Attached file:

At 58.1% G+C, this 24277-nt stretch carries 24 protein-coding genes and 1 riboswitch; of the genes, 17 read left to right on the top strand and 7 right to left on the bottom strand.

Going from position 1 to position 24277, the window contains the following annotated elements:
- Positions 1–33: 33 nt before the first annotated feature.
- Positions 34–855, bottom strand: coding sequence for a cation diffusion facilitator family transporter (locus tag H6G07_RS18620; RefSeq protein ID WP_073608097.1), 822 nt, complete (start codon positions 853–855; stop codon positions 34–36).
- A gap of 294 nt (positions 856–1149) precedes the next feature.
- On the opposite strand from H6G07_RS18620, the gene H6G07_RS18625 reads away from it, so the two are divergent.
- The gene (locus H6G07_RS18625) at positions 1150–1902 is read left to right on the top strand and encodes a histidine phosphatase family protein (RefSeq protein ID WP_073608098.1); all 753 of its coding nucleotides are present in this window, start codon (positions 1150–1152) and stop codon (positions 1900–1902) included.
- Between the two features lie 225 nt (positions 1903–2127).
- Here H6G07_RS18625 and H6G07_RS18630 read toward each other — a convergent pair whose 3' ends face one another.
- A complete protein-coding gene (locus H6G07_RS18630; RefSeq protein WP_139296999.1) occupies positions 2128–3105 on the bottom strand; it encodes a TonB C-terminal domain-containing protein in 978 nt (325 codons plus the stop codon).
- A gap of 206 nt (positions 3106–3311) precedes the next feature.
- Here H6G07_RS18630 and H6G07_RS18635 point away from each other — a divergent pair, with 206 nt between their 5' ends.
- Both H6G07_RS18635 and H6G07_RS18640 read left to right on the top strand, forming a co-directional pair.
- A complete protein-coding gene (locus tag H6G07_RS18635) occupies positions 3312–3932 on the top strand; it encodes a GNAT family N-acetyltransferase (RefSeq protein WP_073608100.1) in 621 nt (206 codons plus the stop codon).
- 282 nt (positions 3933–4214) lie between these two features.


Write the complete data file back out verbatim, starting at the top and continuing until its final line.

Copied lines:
At 58.1% G+C, this 24277-nt stretch carries 24 protein-coding genes and 1 riboswitch; of the genes, 17 read left to right on the top strand and 7 right to left on the bottom strand.

Going from position 1 to position 24277, the window contains the following annotated elements:
- Positions 1–33: 33 nt before the first annotated feature.
- Positions 34–855, bottom strand: coding sequence for a cation diffusion facilitator family transporter (locus tag H6G07_RS18620; RefSeq protein ID WP_073608097.1), 822 nt, complete (start codon positions 853–855; stop codon positions 34–36).
- A gap of 294 nt (positions 856–1149) precedes the next feature.
- On the opposite strand from H6G07_RS18620, the gene H6G07_RS18625 reads away from it, so the two are divergent.
- The gene (locus H6G07_RS18625) at positions 1150–1902 is read left to right on the top strand and encodes a histidine phosphatase family protein (RefSeq protein ID WP_073608098.1); all 753 of its coding nucleotides are present in this window, start codon (positions 1150–1152) and stop codon (positions 1900–1902) included.
- Between the two features lie 225 nt (positions 1903–2127).
- Here H6G07_RS18625 and H6G07_RS18630 read toward each other — a convergent pair whose 3' ends face one another.
- A complete protein-coding gene (locus H6G07_RS18630; RefSeq protein WP_139296999.1) occupies positions 2128–3105 on the bottom strand; it encodes a TonB C-terminal domain-containing protein in 978 nt (325 codons plus the stop codon).
- A gap of 206 nt (positions 3106–3311) precedes the next feature.
- Here H6G07_RS18630 and H6G07_RS18635 point away from each other — a divergent pair, with 206 nt between their 5' ends.
- Both H6G07_RS18635 and H6G07_RS18640 read left to right on the top strand, forming a co-directional pair.
- A complete protein-coding gene (locus tag H6G07_RS18635) occupies positions 3312–3932 on the top strand; it encodes a GNAT family N-acetyltransferase (RefSeq protein WP_073608100.1) in 621 nt (206 codons plus the stop codon).
- 282 nt (positions 3933–4214) lie between these two features.